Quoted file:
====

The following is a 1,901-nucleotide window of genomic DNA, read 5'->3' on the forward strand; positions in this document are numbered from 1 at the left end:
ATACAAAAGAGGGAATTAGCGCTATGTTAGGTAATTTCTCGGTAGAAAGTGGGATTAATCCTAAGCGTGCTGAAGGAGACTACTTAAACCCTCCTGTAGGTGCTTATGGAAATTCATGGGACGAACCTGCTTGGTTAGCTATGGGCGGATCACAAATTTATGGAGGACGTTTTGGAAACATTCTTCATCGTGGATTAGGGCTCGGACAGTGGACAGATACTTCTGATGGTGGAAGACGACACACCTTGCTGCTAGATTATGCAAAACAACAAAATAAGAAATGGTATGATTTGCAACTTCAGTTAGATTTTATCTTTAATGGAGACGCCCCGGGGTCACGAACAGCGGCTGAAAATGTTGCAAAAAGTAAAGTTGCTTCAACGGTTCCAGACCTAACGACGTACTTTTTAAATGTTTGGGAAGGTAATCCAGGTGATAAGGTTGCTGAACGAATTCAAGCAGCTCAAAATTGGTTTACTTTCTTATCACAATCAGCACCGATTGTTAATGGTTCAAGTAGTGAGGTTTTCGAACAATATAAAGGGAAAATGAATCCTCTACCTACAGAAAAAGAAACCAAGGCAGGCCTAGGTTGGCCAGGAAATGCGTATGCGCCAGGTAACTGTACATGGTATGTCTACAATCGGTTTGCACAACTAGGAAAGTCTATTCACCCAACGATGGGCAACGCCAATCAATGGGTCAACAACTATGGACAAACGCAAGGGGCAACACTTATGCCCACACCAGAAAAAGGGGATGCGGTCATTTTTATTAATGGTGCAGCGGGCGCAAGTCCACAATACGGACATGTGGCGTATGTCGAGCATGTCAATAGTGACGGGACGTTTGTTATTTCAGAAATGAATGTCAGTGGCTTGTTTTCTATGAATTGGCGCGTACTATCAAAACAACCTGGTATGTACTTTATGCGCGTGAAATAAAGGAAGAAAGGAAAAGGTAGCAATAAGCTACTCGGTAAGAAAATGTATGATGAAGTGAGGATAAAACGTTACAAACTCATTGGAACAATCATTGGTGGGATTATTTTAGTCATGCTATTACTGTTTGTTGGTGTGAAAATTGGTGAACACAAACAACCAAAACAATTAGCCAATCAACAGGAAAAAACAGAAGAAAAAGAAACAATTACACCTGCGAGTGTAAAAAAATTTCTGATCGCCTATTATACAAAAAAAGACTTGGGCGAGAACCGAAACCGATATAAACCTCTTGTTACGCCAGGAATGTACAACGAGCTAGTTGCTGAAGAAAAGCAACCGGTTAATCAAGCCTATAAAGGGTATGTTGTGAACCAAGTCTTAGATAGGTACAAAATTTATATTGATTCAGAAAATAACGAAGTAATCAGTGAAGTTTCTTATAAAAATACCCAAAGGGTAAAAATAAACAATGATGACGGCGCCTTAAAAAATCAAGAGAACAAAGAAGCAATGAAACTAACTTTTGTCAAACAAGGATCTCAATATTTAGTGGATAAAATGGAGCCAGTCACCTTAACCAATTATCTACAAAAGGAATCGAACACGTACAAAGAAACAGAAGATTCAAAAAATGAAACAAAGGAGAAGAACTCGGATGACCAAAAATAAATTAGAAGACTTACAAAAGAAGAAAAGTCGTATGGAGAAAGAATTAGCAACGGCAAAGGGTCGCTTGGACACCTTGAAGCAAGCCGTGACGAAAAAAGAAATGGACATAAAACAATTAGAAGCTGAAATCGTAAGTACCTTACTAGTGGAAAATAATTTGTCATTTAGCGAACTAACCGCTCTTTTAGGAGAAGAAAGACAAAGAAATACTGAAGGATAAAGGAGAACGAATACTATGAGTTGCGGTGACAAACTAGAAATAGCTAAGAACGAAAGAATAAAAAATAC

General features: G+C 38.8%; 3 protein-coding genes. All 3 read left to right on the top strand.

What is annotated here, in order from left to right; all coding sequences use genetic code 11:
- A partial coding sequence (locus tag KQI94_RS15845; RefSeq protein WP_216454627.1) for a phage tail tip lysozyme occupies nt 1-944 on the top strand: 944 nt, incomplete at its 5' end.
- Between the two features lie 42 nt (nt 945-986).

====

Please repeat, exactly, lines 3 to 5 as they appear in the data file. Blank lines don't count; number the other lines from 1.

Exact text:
General features: G+C 38.8%; 3 protein-coding genes. All 3 read left to right on the top strand.

What is annotated here, in order from left to right; all coding sequences use genetic code 11:
- A partial coding sequence (locus tag KQI94_RS15845; RefSeq protein WP_216454627.1) for a phage tail tip lysozyme occupies nt 1-944 on the top strand: 944 nt, incomplete at its 5' end.